Broker Check

Higher Interest Rates Could Mean a Larger Tax Bill

| September 11, 2023

Many investors are likely to see the recent 5% (or higher) yields in short-term instruments like CDs and Money Market funds as too good to pass up. With interest rates near zero for such an extended period of time, the past 12 months have been a “gold-rush” of sorts into interest-bearing securities.

However, as with any increases in expected returns, especially in the form of interest or dividends, investors should consider the potential for an increase in taxes due.

A recent Wall Street Journal article outlined these potential risks, so let’s summarize some of the information from the article as well as giving our own thoughts on the topic.

First, in general, interest income from checking/savings, Certificates of Deposit (CDs), and other interest-bearing investments is taxed at ordinary rates. This means that if a person in a 30% tax bracket invested $100,000 in a CD in a taxable account that had a yield of 4%, the $4,000 of income earned would be taxed at 30%. This results in an approximately $1,200 bill from Uncle Sam. While we know that this is often the price of higher income, it’s not always expected, and rarely welcomed.

Second, an increase in adjusted gross income (AGI) can have impacts beyond the taxes owed to the IRS. For example, Medicare-age individuals could face increases in Part B premiums. For higher-earning individuals, this could mean facing the 3.8% net investment income tax that applies when AGI is above $200,000 (single)/$250,000 (joint).

Third, let’s look at the individual investments and their nuances:

  • Certificates of Deposit (CDs): Interest earned is taxed at ordinary income rates at federal and state levels, typically in the year interest is earned.
  • Money Market Funds: There are taxable and tax-free money market funds. Interest on taxable money markets is generally taxed at federal and state levels. You may want to consider tax-free money markets in the case of higher tax brackets. Running a Taxable-Equivalent Yield calculation to compare yields between taxable and tax-free funds, as well as discussing with a tax professional is generally recommended before taking action.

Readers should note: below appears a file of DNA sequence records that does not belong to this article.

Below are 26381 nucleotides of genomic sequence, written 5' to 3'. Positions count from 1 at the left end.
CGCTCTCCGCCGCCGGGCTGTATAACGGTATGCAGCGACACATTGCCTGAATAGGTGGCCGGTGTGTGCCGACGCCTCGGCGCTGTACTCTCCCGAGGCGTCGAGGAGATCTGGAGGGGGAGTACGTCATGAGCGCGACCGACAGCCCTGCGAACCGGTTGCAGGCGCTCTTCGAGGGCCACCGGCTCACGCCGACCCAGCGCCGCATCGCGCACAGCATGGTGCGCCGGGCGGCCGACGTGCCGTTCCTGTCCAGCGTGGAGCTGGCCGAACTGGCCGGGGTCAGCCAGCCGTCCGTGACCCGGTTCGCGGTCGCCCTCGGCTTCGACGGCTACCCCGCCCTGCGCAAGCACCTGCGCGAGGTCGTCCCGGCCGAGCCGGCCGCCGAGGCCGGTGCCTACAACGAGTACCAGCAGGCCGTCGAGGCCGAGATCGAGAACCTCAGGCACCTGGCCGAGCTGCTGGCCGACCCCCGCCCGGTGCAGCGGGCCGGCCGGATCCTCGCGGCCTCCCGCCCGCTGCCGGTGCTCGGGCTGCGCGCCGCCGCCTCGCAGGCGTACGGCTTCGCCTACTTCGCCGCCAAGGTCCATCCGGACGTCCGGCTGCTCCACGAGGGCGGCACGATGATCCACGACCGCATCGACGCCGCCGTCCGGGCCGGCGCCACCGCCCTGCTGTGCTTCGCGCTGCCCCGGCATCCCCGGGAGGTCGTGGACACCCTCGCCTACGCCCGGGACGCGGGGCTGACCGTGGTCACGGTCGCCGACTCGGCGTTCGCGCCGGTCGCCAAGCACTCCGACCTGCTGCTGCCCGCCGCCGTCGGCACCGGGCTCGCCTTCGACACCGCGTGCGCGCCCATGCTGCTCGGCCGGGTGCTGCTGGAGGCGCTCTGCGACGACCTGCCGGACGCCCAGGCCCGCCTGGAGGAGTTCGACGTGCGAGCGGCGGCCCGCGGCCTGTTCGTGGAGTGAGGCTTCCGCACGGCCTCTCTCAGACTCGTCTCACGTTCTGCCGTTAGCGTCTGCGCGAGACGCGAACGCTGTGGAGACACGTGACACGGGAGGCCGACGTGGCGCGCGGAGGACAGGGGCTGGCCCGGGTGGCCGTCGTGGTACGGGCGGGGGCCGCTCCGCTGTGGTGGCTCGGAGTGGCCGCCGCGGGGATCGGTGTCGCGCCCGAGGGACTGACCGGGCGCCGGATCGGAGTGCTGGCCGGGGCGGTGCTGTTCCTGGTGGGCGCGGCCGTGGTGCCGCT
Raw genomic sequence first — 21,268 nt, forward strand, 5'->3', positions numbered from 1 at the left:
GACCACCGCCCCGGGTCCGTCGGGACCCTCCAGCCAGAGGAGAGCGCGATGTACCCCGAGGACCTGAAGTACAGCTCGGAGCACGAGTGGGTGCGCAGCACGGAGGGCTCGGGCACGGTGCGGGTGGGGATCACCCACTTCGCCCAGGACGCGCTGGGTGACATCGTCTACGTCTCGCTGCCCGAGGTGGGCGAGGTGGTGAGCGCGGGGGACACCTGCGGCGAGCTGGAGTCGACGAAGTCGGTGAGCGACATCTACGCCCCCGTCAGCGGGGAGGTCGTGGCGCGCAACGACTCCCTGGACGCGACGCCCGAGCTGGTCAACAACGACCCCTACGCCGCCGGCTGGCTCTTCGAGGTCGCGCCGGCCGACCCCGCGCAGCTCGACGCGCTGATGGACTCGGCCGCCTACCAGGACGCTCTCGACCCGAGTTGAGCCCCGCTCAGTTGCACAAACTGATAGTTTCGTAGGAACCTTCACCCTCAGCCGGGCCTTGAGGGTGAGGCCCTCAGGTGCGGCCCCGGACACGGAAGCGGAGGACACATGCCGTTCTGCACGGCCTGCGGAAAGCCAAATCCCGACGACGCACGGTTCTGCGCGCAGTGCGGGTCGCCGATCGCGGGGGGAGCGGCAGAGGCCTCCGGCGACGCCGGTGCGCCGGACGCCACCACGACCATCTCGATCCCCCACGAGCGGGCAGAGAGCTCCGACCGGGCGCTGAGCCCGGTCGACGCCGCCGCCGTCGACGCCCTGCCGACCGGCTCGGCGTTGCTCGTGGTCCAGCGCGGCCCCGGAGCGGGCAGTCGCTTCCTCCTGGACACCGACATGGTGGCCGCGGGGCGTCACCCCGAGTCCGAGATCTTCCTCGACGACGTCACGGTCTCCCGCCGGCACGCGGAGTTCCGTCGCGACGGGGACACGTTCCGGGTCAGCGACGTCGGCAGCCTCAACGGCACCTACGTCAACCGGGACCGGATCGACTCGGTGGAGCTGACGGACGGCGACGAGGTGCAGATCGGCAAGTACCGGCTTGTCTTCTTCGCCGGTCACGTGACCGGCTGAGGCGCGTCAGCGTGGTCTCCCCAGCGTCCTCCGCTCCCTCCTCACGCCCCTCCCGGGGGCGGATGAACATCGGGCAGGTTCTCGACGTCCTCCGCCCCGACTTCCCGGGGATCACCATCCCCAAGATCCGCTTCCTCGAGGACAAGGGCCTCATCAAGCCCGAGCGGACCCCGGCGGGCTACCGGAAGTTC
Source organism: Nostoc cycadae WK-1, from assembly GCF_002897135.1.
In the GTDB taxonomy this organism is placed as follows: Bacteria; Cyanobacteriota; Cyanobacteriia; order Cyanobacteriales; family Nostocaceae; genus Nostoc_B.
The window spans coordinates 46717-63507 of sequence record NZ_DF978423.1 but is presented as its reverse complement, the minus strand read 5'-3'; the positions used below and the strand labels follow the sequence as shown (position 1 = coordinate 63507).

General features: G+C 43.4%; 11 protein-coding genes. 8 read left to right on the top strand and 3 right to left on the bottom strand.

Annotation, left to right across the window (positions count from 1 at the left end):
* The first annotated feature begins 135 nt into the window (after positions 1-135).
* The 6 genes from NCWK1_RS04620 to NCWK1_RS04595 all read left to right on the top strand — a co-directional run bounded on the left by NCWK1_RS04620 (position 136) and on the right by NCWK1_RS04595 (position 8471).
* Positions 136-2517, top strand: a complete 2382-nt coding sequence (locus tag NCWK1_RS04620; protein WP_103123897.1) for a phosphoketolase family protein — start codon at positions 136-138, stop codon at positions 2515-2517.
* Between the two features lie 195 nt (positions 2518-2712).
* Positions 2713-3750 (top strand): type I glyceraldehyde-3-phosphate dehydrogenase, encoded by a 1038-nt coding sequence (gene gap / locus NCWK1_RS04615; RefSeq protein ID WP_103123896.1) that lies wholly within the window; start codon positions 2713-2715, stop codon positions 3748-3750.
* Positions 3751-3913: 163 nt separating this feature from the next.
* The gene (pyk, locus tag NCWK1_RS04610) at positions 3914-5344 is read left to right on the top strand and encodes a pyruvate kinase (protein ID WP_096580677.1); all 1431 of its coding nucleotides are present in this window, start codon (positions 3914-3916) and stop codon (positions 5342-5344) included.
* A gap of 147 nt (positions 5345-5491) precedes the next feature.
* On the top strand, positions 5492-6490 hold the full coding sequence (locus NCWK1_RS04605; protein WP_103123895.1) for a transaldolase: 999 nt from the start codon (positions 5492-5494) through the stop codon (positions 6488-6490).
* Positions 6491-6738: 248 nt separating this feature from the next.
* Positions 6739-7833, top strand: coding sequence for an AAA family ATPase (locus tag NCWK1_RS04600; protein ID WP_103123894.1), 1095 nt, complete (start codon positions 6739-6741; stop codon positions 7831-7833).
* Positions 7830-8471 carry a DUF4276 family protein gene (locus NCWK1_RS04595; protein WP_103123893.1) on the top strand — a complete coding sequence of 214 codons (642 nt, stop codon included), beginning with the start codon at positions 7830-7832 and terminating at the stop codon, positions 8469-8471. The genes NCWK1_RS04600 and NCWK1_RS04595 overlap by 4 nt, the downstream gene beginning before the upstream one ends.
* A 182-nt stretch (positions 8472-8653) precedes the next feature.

• Treasury Bills/Notes: Treasuries are generally exempt from state and local taxes. Federal taxes are charged on interest payments. While STRIPS (Separate Trading of Registered Interest and Principal Securities) and TIPS (Treasury Inflation-Protected Securities) can be subject to phantom income tax (taxed on income earned yet not received), interest on T-bills and bonds should be taxed similarly to the above investments.
  • Series I Savings Bonds: No state or local taxes. Generally, no federal taxes are due until bonds are cashed in.  If proceeds are used to pay for higher education, part or all of interest can be exempt from federal taxation.
  • Municipal Bonds: Always federal income-tax free and exempt from state taxes in the state of issue.

Finally, let’s look at a few ways in which we can help:

  1. This blog. We take time to educate our clients and their loved ones on potential issues that may not always be front-of-mind.